For a kid who grew up in Hollis, Queens, without enough money to always keep the heat turned on in winter, Daymond John has had a remarkable journey. He launched what would grow to be a $6 billion hip-hop clothing brand FUBU and has become one of the investors on the hit entrepreneurship show, "Shark Tank."
The outer boroughs of New York City in the 1970's were not Silicon Valley. Role models in entrepreneurship were few and far between. But John says he learned about building his dreams from the guide, "Think and Grow Rich," written in 1937 by Napoleon Hill.
"The first book I ever read in my life: 'Think and Grow Rich.' I have read it 20 times since then," says John, speaking at Forefront, the first large-scale live event of the I Will Teach You to Be Rich community in New York City.
Hill was inspired to write the book by a challenge set forth by the business magnate Andrew Carnegie to analyze the paths to fortune by more than 500 wealthy businessmen, including the Henry Ford and John D. Rockefeller, and to document their paths to success.
Here are 10 key takeaways from the book that the People's Shark swears by.
"Education has nothing to do with it," Hill writes. Thomas A. Edison, he notes, had only three months of schooling and went on to become a leading inventor. And Henry Ford never went to high school.
Edwin C. Barnes decided he wanted to be Edison's business partner, though he didn't know Edison or have the money to pay for a train ticket to go introduce himself. Undeterred, Barnes rode in a freight train to present himself to Edison. The two ended up going into business together.
"Maybe young Barnes did not know it at the time, but his bulldog determination, his persistence in standing back of a single DESIRE, was destined to mow down all opposition, and bring him the opportunity he was seeking."
"That is one of the tricks of opportunity. It has a sly habit of slipping in by the back door, and often it comes disguised in the form of misfortune, or temporary defeat. Perhaps this is why so many fail to recognize opportunity," writes Hill.
R. U. Darby went west to dig for gold. He found one vein of gold that proved profitable, but when that vein ran dry, he pulled out the drills, sold all the equipment for a few hundred dollars and quit searching. The "junk men" went back to the dig and found the gold vein again, just three feet from where Darby had stopped, and made millions of dollars.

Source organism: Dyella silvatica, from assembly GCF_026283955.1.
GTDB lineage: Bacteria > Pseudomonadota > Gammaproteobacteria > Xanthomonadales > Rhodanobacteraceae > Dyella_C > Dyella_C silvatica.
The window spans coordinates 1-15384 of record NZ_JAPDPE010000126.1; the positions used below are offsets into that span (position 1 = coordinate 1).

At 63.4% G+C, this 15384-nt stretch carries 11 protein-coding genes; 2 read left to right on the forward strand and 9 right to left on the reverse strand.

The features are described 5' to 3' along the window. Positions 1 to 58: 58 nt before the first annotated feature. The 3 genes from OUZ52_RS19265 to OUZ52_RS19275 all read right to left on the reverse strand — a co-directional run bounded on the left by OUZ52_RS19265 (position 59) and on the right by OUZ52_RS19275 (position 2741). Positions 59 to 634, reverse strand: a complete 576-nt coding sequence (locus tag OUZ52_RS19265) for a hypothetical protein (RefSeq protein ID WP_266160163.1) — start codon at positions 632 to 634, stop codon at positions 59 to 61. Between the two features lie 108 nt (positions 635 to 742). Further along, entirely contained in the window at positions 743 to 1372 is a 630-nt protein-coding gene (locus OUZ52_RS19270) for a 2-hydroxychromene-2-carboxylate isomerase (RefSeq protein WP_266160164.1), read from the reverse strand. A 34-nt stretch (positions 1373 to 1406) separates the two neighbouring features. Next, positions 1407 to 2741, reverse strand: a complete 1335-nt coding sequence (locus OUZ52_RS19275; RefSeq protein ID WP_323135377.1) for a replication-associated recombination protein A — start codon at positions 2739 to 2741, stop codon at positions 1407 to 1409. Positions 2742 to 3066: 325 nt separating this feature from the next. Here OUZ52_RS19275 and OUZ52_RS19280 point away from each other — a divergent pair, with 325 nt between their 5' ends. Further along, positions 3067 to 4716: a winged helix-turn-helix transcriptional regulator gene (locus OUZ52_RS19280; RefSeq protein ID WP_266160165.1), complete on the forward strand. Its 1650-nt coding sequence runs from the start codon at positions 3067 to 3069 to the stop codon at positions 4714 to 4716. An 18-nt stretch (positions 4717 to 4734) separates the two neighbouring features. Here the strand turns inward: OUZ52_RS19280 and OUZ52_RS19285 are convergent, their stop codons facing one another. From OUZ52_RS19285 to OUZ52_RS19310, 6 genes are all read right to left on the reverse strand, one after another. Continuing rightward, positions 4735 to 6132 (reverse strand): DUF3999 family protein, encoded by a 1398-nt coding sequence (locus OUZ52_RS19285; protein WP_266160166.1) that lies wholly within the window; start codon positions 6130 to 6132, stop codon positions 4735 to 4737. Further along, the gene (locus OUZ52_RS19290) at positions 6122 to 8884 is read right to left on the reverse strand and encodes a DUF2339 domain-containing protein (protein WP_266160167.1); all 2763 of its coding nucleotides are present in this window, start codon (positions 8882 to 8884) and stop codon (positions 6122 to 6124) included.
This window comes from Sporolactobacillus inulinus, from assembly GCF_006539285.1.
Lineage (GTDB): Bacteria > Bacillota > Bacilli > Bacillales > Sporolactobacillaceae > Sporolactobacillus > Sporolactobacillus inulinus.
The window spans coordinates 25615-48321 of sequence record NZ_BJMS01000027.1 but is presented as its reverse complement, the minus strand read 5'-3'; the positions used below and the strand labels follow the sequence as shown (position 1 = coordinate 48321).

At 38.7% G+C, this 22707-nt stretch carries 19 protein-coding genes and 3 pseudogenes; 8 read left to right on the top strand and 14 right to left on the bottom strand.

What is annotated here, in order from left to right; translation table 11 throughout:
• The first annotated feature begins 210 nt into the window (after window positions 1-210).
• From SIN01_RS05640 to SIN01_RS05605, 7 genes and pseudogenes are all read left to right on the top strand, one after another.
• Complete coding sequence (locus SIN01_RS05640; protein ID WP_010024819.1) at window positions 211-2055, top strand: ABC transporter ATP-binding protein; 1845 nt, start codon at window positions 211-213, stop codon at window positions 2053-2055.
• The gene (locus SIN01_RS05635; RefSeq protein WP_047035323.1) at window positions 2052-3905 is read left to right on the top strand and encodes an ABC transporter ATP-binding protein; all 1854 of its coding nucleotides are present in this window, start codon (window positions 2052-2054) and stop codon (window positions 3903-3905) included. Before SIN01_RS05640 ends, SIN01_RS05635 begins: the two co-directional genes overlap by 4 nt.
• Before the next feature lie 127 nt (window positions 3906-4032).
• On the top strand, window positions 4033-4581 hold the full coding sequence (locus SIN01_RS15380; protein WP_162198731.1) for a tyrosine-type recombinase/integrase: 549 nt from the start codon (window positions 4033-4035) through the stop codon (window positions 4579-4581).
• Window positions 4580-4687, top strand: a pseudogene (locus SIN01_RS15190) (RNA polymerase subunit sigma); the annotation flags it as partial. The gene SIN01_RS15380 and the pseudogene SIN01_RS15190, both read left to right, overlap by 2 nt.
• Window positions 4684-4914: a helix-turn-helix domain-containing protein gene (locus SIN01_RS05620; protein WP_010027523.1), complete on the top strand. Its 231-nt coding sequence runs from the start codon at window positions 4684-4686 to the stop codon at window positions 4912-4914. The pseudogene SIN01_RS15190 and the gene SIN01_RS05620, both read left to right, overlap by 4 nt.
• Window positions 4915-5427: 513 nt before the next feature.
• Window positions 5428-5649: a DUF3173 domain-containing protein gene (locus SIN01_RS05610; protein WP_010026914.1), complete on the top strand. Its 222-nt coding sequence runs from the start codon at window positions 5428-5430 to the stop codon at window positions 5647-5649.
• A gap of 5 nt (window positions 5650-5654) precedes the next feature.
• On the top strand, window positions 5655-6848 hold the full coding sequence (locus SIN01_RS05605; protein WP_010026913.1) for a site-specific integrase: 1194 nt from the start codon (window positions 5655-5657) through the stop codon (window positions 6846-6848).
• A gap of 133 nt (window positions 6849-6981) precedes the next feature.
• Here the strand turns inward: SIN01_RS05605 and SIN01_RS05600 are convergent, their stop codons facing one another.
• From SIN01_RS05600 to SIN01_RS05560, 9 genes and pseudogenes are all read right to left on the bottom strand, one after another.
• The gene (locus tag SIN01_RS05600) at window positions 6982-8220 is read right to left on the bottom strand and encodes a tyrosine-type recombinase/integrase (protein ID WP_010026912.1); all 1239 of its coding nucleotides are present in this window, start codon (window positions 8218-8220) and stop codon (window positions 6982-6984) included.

"When defeat overtakes a man, the easiest and most logical thing to do is to QUIT. That is exactly what the majority of men do," writes Hill.
"More than five hundred of the most successful men this country has ever known, told the author their greatest success came just one step beyond the point at which defeat had overtaken them. Failure is a trickster with a keen sense of irony and cunning. It takes great delight in tripping one when success is almost within reach."
Darby came back from his gold expedition to sell insurance. "Remembering that he lost a huge fortune, because he STOPPED three feet from gold, Darby profited by the experience in his chosen work, by the simple method of saying to himself, 'I stopped three feet from gold, but I will never stop because men say 'no' when I ask them to buy insurance,'" writes Hill.
Darby went on to be one of a few insurance salesman of his generation to sell more than a million dollars in life insurance annually.
"Our brains become magnetized with the dominating thoughts which we hold in our minds, and, by means with which no man is familiar, these 'magnets' attract to us the forces, the people, the circumstances of life which harmonize with the nature of our dominating thoughts," writes Hill.
"Before we can accumulate riches in great abundance, we must magnetize our minds with intense DESIRE for riches."
Prepare a statement detailing how much money you want to make, how you plan to make it and when you plan to make it by. Then, "read your written statement aloud, twice daily, once just before retiring at night, and once after arising in the morning. AS YOU READ-SEE AND FEEL AND BELIEVE YOURSELF ALREADY IN POSSESSION OF THE MONEY," Hill writes.
"If you do not see great riches in your imagination, you will never see them in your bank balance."
"Those who are afraid of new ideas are doomed before they start," writes Hill.
"EVERY ADVERSITY BRINGS WITH IT THE SEED OF AN EQUIVALENT ADVANTAGE," writes Hill, whose son Blair was born with no ears. He was remarkably determined, though.
"Truly, my own son has taught me that handicaps can be converted into stepping stones on which one may climb toward some worthy goal, unless they are accepted as obstacles, and used as alibis."
In college, Blair discovered a device that allowed him to hear and the experience profoundly moved him. He went on to work for the manufacturer of that hearing aid.
"Your greatest weakness is lack of self-confidence," says Hill. If you don't believe in yourself, you can program your brain with a technique called "autosuggestion," according to Hill. That involves writing down, memorizing, and repeating positive affirmations about yourself until you believe them.
Disclosure: CNBC owns the exclusive off-network cable rights to "Shark Tank."